Leaders & Managers

From the nitty gritty of daily management to addressing your aspirations of leadership, this section for leaders & managers tells you how to make strong leadership decisions, build effective teams, delegate and stay above the everyday management muddle.

Get tips, strategies, tool and advice on: performance reviews, preventing workplace violence, best-practices leadership, team building, leadership skills, people management and management training.

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When Dominic, your manager, calls you into his office with that "serious" expression on his face, you can't imagine what's up. "Are you aware that Wanda has been seeing Blaine socially?" Blaine had been your team's shining star for more than five years before leaving six months ago ...

When good workers seem to be simply going through the motions, it may be because they're riding on the career merry-go-round—wanting to try something new, but unable to get away from what they're already doing. Here are some questions to ask them:
Federal law says you must accommodate employees' religious practices or beliefs unless doing so would cause an undue hardship on the employer.
The key question: What's considered an "undue hardship" ...

Despite the chummy-sounding acronym, PALs (short for passive-activity losses) are anything but friendly to taxpayers, particularly those who invest in real estate. Fortunately, you can gain more tax saving value from your PALs with some astute tax planning.

The word is out on REITs. These investments aren't as desirable for your taxable brokerage-firm accounts anymore because of the income tax repercussions. (They're fine for tax-advantaged retirement accounts.) But the word on the street doesn't give you the whole picture.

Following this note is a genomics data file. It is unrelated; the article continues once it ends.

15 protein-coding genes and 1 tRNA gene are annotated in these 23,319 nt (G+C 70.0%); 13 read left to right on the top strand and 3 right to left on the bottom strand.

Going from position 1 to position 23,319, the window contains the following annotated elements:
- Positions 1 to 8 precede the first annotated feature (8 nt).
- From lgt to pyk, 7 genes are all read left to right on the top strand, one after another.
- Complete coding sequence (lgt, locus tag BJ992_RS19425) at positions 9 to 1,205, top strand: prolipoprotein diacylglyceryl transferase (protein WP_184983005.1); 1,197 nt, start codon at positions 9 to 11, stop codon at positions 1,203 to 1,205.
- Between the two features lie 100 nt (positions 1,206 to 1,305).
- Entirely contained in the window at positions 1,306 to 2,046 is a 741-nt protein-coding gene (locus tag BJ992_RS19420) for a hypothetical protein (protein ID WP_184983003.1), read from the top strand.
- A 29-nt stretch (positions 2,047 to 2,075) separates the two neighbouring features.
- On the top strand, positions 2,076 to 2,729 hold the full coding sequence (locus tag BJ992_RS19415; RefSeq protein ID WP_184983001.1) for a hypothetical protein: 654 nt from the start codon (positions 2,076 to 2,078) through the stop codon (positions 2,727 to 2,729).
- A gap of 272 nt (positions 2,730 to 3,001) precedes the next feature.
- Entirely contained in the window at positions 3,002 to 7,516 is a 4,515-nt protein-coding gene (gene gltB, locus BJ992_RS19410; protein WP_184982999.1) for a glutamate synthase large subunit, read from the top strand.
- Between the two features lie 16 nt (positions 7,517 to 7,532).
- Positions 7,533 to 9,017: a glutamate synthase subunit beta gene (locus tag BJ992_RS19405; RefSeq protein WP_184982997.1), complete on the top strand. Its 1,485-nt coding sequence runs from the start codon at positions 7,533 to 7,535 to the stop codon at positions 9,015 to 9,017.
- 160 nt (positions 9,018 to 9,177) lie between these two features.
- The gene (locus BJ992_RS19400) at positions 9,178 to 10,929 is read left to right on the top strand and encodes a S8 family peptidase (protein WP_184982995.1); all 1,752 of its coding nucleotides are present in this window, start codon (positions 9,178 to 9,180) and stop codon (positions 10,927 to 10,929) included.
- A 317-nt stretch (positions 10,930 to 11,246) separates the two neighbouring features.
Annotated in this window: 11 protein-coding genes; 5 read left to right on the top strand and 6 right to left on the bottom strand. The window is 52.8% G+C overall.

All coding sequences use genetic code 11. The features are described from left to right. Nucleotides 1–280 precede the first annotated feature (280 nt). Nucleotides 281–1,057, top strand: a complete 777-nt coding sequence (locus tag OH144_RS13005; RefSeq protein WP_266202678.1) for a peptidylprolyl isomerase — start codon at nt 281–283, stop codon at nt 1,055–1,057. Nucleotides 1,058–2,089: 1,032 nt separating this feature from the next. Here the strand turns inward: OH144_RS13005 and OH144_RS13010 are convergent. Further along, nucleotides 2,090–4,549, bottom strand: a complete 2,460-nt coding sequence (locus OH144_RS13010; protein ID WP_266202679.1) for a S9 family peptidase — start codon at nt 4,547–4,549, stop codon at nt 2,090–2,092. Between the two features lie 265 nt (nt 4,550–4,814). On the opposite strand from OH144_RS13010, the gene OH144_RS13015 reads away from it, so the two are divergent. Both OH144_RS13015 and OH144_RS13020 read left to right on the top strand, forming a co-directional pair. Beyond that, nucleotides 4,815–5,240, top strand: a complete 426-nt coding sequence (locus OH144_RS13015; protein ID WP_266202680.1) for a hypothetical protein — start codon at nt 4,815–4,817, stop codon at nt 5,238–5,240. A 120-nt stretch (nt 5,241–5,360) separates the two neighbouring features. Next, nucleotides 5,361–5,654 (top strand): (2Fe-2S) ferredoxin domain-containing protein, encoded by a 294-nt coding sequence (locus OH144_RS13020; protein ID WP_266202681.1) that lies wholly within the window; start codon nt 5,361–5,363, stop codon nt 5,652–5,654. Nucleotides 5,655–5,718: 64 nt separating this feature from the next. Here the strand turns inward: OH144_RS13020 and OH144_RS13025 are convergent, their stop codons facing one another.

Draft your next presentation quickly and easily.
Convert your random thoughts into action points with a computerized journal.
Here’s a process for making ethical decisions. Run through this work sheet if you ever feel queasy about the path you or your organization is about to take.
Wegmans Food Markets recently clinched the #1 spot on Fortune’s “100 Best Companies to Work For” list, after making the list eight times in the past. It turns out that Robert Wegman’s success comes from a renegade philosophy, applied consistently for more than five decades: “Employees come first, customers come second.”
Maybe you’d prefer not to compete, compete, compete. That’s what Alexandra McGilloway decided, so her business model is based on collaboration and complementary products rather than competition. In 14 years, East West has become the largest spiritual bookstore in the Northwest. Last year, it took in $1.7 million, about 5 percent more than in 2003.